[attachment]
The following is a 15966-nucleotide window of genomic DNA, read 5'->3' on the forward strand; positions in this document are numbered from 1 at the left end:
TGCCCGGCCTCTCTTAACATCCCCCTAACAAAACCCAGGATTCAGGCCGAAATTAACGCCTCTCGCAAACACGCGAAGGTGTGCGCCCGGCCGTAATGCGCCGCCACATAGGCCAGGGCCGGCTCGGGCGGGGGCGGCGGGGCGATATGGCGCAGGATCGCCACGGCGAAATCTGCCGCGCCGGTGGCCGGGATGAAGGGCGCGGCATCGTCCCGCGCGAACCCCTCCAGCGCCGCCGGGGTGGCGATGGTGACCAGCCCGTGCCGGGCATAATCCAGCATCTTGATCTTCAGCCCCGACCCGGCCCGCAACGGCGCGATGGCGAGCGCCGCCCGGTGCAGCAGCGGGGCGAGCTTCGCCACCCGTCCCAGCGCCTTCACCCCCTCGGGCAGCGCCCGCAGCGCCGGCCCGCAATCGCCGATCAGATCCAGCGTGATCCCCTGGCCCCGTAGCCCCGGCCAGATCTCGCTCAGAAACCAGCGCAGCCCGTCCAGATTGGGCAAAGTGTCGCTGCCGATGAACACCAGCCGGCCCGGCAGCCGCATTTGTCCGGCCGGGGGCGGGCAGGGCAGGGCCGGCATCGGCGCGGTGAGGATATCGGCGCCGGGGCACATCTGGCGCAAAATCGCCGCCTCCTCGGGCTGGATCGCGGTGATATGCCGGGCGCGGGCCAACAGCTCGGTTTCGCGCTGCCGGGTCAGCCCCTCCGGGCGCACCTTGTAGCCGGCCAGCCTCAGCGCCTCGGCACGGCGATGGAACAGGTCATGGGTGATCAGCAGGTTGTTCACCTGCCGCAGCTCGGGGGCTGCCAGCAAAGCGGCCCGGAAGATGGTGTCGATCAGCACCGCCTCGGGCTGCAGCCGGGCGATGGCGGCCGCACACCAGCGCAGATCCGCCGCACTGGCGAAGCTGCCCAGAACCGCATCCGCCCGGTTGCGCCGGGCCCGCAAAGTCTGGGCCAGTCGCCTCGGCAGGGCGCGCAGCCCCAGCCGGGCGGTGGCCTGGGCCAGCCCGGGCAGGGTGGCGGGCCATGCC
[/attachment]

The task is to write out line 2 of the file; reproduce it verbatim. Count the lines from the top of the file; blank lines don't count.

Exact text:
TGCCCGGCCTCTCTTAACATCCCCCTAACAAAACCCAGGATTCAGGCCGAAATTAACGCCTCTCGCAAACACGCGAAGGTGTGCGCCCGGCCGTAATGCGCCGCCACATAGGCCAGGGCCGGCTCGGGCGGGGGCGGCGGGGCGATATGGCGCAGGATCGCCACGGCGAAATCTGCCGCGCCGGTGGCCGGGATGAAGGGCGCGGCATCGTCCCGCGCGAACCCCTCCAGCGCCGCCGGGGTGGCGATGGTGACCAGCCCGTGCCGGGCATAATCCAGCATCTTGATCTTCAGCCCCGACCCGGCCCGCAACGGCGCGATGGCGAGCGCCGCCCGGTGCAGCAGCGGGGCGAGCTTCGCCACCCGTCCCAGCGCCTTCACCCCCTCGGGCAGCGCCCGCAGCGCCGGCCCGCAATCGCCGATCAGATCCAGCGTGATCCCCTGGCCCCGTAGCCCCGGCCAGATCTCGCTCAGAAACCAGCGCAGCCCGTCCAGATTGGGCAAAGTGTCGCTGCCGATGAACACCAGCCGGCCCGGCAGCCGCATTTGTCCGGCCGGGGGCGGGCAGGGCAGGGCCGGCATCGGCGCGGTGAGGATATCGGCGCCGGGGCACATCTGGCGCAAAATCGCCGCCTCCTCGGGCTGGATCGCGGTGATATGCCGGGCGCGGGCCAACAGCTCGGTTTCGCGCTGCCGGGTCAGCCCCTCCGGGCGCACCTTGTAGCCGGCCAGCCTCAGCGCCTCGGCACGGCGATGGAACAGGTCATGGGTGATCAGCAGGTTGTTCACCTGCCGCAGCTCGGGGGCTGCCAGCAAAGCGGCCCGGAAGATGGTGTCGATCAGCACCGCCTCGGGCTGCAGCCGGGCGATGGCGGCCGCACACCAGCGCAGATCCGCCGCACTGGCGAAGCTGCCCAGAACCGCATCCGCCCGGTTGCGCCGGGCCCGCAAAGTCTGGGCCAGTCGCCTCGGCAGGGCGCGCAGCCCCAGCCGGGCGGTGGCCTGGGCCAGCCCGGGCAGGGTGGCGGGCCATGCC